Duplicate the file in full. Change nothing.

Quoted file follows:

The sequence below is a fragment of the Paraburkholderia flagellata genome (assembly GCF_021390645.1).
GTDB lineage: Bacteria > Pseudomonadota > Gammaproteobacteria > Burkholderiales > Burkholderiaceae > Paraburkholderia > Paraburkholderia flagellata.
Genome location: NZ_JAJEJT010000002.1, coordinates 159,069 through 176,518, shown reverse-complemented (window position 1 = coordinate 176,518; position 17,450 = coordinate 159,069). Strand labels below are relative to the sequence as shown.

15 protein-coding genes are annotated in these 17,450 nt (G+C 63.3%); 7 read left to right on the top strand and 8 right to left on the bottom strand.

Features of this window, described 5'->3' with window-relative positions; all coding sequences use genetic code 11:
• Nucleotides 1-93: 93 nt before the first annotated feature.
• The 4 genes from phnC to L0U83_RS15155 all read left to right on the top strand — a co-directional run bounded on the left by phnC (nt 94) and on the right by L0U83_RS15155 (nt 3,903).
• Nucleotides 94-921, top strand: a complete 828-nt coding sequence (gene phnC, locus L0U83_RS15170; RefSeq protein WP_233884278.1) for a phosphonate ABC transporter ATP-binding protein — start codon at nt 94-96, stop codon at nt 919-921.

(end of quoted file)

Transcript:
The sequence below is a fragment of the Paraburkholderia flagellata genome (assembly GCF_021390645.1).
GTDB lineage: Bacteria > Pseudomonadota > Gammaproteobacteria > Burkholderiales > Burkholderiaceae > Paraburkholderia > Paraburkholderia flagellata.
Genome location: NZ_JAJEJT010000002.1, coordinates 159,069 through 176,518, shown reverse-complemented (window position 1 = coordinate 176,518; position 17,450 = coordinate 159,069). Strand labels below are relative to the sequence as shown.

15 protein-coding genes are annotated in these 17,450 nt (G+C 63.3%); 7 read left to right on the top strand and 8 right to left on the bottom strand.

Features of this window, described 5'->3' with window-relative positions; all coding sequences use genetic code 11:
• Nucleotides 1-93: 93 nt before the first annotated feature.
• The 4 genes from phnC to L0U83_RS15155 all read left to right on the top strand — a co-directional run bounded on the left by phnC (nt 94) and on the right by L0U83_RS15155 (nt 3,903).
• Nucleotides 94-921, top strand: a complete 828-nt coding sequence (gene phnC, locus L0U83_RS15170; RefSeq protein WP_233884278.1) for a phosphonate ABC transporter ATP-binding protein — start codon at nt 94-96, stop codon at nt 919-921.